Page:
Thursday, May 31, 2007

the latest 2 frontline editions carried 2 very simple but brilliant articles on mining situation in orissa. 'development' in orissa is indeed 'dangerous'. dangerous to environment, dangerous to the people and dangerous for everybody.

oh yeah, dangerous for everybody except big time industrialists, their sleazy contractors and the development mongering politicians.

some excerpts from the article is below.

Down the road from the mines, the residents of Deojhar have seen their streams dry up, the water table fall and the soil lose its fertility in the six years since Jindal began operations. "The very basis of village life has fallen apart since the project began," says Sridhar Nayak, a leader in Deojhar. The crops have died, there is no place to graze cattle, people cannot collect firewood in the project area and the handpumps yield foul, yellowish water. Nayak says the inevitable dust that any project breeds has severely affected the health of the residents, particularly the young, among whom the number of cases of lung congestion has increased.

The reality of Orissa's iron ore mines, where the promise of prosperity is just empty rhetoric. An average family with a small rice farm and a betel vine patch along the beach is estimated to earn between Rs.10,000 and Rs.12,000 a month. "The project will destroy our livelihoods," says Shantilata Behera, a resident of Gadakujang. "They say they bring jobs, but we already have jobs, we have fields and we have boats."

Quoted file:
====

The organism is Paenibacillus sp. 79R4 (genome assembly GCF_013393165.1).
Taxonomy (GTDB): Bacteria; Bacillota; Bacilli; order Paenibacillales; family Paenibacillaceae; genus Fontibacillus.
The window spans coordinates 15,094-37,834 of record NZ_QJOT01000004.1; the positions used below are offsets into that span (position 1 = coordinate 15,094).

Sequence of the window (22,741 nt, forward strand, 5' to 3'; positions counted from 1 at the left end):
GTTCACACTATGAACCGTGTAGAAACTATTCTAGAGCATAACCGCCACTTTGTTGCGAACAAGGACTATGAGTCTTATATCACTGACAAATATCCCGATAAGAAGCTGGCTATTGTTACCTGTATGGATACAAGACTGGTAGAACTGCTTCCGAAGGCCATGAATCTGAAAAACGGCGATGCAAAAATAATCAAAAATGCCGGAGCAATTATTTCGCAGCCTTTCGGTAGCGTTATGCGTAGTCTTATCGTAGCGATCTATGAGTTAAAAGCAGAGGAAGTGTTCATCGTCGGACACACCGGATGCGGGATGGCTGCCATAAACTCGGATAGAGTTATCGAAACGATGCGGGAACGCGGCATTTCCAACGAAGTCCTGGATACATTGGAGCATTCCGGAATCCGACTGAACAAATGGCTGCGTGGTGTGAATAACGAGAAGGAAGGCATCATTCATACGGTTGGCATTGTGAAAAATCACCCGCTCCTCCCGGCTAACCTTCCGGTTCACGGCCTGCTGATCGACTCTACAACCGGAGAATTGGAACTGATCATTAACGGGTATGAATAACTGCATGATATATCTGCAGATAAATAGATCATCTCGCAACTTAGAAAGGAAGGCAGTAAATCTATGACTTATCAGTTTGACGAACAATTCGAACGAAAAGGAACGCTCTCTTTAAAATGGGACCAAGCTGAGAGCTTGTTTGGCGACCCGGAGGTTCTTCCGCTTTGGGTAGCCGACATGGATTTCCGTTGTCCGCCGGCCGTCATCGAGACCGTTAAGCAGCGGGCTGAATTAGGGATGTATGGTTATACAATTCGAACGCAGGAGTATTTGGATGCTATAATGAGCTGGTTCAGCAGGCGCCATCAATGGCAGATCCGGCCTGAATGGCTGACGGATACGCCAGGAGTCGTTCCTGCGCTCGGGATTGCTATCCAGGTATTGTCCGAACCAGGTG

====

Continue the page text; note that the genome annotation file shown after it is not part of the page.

Village after village, panchayat after panchayat, community after community, the story of eviction, displacement, shattered livelihoods and exploitation repeat themselves with mind-numbing continuity. Every settlement exists in a state of almost permanent insecurity, suspicious of every move of the government, the companies and even their own fellow settlers. Iron belt or agricultural land, beach settlement or reserve forest, everything is up for grabs in Orissa.

development is indeed mind numbing....

(Mining, transportation of iron ore and dumping of waste have transformed the Joda block in Keonjhar district from a green belt into a surreal moonscape. picture courtesy frontline.)

(Hundreds of hectares of forests have been lost to mining over the years in a situation where encroachments are impossible to monitor. The most common illegality is to continue mining long after the lease has ended. picture courtesy frontline.)


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